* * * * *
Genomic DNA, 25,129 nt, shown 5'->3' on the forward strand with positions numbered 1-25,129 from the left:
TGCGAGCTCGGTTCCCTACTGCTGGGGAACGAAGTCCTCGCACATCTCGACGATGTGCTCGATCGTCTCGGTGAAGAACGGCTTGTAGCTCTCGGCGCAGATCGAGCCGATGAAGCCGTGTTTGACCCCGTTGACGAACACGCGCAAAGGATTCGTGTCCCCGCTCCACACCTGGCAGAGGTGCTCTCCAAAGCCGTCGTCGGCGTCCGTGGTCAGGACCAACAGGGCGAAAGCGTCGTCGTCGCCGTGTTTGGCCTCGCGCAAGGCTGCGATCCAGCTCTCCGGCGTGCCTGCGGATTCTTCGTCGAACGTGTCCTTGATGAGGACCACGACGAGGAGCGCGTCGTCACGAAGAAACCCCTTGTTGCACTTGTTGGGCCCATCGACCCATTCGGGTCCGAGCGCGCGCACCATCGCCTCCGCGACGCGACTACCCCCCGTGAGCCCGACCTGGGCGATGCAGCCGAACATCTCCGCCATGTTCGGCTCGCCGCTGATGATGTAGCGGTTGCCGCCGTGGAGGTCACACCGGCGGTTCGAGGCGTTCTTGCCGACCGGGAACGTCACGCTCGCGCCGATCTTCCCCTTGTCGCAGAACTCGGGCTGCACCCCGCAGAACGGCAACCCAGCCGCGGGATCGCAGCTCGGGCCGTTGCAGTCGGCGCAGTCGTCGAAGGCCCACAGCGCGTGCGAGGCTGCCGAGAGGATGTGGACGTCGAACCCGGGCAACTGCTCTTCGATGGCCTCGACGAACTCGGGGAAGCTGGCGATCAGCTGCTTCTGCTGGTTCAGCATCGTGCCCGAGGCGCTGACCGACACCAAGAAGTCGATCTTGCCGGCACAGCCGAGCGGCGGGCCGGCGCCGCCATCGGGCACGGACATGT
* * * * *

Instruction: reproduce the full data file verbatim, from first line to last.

Genomic DNA, 25,129 nt, shown 5'->3' on the forward strand with positions numbered 1-25,129 from the left:
TGCGAGCTCGGTTCCCTACTGCTGGGGAACGAAGTCCTCGCACATCTCGACGATGTGCTCGATCGTCTCGGTGAAGAACGGCTTGTAGCTCTCGGCGCAGATCGAGCCGATGAAGCCGTGTTTGACCCCGTTGACGAACACGCGCAAAGGATTCGTGTCCCCGCTCCACACCTGGCAGAGGTGCTCTCCAAAGCCGTCGTCGGCGTCCGTGGTCAGGACCAACAGGGCGAAAGCGTCGTCGTCGCCGTGTTTGGCCTCGCGCAAGGCTGCGATCCAGCTCTCCGGCGTGCCTGCGGATTCTTCGTCGAACGTGTCCTTGATGAGGACCACGACGAGGAGCGCGTCGTCACGAAGAAACCCCTTGTTGCACTTGTTGGGCCCATCGACCCATTCGGGTCCGAGCGCGCGCACCATCGCCTCCGCGACGCGACTACCCCCCGTGAGCCCGACCTGGGCGATGCAGCCGAACATCTCCGCCATGTTCGGCTCGCCGCTGATGATGTAGCGGTTGCCGCCGTGGAGGTCACACCGGCGGTTCGAGGCGTTCTTGCCGACCGGGAACGTCACGCTCGCGCCGATCTTCCCCTTGTCGCAGAACTCGGGCTGCACCCCGCAGAACGGCAACCCAGCCGCGGGATCGCAGCTCGGGCCGTTGCAGTCGGCGCAGTCGTCGAAGGCCCACAGCGCGTGCGAGGCTGCCGAGAGGATGTGGACGTCGAACCCGGGCAACTGCTCTTCGATGGCCTCGACGAACTCGGGGAAGCTGGCGATCAGCTGCTTCTGCTGGTTCAGCATCGTGCCCGAGGCGCTGACCGACACCAAGAAGTCGATCTTGCCGGCACAGCCGAGCGGCGGGCCGGCGCCGCCATCGGGCACGGACATGT